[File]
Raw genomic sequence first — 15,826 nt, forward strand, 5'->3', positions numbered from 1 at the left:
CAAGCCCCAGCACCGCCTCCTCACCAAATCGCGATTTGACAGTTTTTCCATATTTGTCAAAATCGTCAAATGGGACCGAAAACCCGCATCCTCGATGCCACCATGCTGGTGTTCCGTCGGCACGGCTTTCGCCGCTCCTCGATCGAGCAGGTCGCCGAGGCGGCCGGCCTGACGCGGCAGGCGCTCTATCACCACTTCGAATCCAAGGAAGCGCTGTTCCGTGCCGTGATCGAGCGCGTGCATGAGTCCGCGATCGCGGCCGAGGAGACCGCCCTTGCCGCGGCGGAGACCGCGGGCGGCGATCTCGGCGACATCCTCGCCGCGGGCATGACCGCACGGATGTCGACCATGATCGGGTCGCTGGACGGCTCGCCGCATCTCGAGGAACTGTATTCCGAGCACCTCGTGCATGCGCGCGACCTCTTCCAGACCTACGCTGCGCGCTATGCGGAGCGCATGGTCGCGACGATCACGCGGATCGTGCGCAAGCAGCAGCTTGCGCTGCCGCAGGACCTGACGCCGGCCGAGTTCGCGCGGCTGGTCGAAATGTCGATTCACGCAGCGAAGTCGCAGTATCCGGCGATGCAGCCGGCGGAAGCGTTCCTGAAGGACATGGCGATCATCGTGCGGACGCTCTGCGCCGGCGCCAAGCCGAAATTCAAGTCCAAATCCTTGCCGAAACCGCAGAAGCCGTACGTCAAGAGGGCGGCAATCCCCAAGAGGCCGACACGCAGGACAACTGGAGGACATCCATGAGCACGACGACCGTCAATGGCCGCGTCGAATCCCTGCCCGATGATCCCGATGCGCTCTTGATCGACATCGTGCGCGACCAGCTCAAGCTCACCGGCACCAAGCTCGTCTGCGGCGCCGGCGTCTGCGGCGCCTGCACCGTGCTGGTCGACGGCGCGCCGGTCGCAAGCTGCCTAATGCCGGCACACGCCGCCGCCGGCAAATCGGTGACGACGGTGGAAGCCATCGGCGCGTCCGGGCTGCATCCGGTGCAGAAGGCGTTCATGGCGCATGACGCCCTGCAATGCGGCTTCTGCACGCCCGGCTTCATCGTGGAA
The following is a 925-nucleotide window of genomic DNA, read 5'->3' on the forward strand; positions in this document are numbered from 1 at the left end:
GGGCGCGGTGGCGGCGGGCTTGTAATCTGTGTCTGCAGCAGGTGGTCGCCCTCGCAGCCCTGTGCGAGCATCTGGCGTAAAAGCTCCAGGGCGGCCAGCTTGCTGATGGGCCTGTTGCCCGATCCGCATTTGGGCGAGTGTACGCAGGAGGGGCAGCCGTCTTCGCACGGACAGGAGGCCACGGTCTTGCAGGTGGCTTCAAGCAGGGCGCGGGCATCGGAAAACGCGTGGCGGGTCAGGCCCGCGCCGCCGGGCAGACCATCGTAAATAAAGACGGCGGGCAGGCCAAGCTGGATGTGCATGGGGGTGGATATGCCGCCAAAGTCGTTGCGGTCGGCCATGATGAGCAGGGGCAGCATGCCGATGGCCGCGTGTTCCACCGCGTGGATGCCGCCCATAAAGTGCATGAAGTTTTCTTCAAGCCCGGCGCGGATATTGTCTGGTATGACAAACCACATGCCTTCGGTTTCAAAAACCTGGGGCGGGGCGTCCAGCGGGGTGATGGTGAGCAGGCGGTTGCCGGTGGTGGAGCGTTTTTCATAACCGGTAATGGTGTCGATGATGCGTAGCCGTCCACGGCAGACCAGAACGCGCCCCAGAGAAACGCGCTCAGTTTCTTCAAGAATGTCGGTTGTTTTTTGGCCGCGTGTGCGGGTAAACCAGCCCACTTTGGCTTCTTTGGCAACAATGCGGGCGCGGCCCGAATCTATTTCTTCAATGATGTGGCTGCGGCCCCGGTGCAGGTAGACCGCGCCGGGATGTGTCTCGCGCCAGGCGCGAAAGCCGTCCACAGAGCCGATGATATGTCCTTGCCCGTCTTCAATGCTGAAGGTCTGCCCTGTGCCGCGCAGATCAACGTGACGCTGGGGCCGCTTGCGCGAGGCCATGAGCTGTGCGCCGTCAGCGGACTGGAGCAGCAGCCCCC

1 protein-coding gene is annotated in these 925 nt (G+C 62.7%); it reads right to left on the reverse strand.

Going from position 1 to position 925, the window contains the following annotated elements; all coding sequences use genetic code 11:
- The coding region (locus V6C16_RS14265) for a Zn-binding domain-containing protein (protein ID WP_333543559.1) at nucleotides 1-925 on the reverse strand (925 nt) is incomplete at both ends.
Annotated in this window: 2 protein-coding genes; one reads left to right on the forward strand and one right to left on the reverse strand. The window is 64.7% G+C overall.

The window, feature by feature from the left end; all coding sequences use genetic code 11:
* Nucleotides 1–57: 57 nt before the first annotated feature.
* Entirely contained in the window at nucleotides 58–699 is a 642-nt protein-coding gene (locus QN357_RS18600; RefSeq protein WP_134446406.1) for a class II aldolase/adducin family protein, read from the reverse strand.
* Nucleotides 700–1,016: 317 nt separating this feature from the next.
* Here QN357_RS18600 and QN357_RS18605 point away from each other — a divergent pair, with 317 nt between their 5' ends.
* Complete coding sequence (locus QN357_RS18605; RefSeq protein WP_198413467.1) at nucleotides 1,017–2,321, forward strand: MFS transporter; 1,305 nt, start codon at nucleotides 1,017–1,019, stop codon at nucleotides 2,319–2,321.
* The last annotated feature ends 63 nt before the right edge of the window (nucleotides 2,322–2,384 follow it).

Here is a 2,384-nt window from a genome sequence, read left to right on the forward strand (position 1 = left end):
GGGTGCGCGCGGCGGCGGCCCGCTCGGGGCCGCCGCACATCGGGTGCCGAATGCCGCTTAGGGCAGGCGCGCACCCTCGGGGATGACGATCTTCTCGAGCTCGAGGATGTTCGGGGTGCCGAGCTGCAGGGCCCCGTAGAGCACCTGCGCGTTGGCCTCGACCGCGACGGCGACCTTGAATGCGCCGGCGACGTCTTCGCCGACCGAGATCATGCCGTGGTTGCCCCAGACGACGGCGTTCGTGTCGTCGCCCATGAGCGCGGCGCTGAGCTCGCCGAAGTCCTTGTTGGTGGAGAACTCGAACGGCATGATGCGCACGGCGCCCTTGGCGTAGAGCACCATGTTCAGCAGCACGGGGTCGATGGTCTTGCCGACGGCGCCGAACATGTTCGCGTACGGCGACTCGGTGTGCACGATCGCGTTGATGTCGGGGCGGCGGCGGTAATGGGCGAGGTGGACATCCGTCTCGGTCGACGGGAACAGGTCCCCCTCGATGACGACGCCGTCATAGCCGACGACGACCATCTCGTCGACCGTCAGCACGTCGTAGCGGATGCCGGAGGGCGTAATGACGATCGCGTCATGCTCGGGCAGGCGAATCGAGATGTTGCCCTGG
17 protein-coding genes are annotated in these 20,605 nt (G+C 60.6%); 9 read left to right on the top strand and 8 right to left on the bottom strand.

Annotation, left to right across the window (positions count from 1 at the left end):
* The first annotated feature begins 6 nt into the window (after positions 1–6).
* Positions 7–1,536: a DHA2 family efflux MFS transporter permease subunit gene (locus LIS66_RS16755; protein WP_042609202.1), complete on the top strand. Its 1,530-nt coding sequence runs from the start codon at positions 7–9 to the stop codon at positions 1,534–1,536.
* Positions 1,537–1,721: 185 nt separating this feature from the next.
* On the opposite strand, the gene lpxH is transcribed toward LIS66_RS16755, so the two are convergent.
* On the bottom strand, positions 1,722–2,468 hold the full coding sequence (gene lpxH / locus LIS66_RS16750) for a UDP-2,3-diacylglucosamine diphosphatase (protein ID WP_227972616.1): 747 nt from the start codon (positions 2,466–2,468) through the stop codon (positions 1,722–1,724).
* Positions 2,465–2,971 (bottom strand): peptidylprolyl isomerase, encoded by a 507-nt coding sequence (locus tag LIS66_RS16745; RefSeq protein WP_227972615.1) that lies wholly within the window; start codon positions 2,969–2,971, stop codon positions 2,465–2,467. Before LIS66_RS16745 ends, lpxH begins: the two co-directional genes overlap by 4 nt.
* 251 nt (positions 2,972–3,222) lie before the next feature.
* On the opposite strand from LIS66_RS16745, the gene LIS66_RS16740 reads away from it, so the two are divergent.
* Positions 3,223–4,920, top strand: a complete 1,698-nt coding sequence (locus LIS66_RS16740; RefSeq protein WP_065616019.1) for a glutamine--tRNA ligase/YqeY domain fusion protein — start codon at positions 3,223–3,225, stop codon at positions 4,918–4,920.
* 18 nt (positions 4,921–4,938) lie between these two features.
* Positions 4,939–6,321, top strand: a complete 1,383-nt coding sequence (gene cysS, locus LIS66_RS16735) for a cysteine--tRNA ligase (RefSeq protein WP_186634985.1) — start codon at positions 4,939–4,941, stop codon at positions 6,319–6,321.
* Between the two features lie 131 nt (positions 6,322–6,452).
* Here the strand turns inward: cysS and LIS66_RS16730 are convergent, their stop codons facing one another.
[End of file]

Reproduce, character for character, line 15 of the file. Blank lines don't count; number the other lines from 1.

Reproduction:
* The last annotated feature ends 63 nt before the right edge of the window (nucleotides 2,322–2,384 follow it).